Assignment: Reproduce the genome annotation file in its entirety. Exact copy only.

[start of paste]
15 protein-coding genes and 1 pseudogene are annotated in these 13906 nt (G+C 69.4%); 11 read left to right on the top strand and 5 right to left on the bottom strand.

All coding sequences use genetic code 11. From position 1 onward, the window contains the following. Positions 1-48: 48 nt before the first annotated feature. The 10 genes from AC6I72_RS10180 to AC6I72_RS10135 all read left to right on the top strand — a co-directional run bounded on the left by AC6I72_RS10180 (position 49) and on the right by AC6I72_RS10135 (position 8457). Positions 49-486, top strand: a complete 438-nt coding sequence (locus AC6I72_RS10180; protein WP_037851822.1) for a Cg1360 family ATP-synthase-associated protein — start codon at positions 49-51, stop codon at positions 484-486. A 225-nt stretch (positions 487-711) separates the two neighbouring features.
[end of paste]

15 protein-coding genes and 1 pseudogene are annotated in these 13906 nt (G+C 69.4%); 11 read left to right on the top strand and 5 right to left on the bottom strand.

All coding sequences use genetic code 11. From position 1 onward, the window contains the following. Positions 1-48: 48 nt before the first annotated feature. The 10 genes from AC6I72_RS10180 to AC6I72_RS10135 all read left to right on the top strand — a co-directional run bounded on the left by AC6I72_RS10180 (position 49) and on the right by AC6I72_RS10135 (position 8457). Positions 49-486, top strand: a complete 438-nt coding sequence (locus AC6I72_RS10180; protein WP_037851822.1) for a Cg1360 family ATP-synthase-associated protein — start codon at positions 49-51, stop codon at positions 484-486. A 225-nt stretch (positions 487-711) separates the two neighbouring features.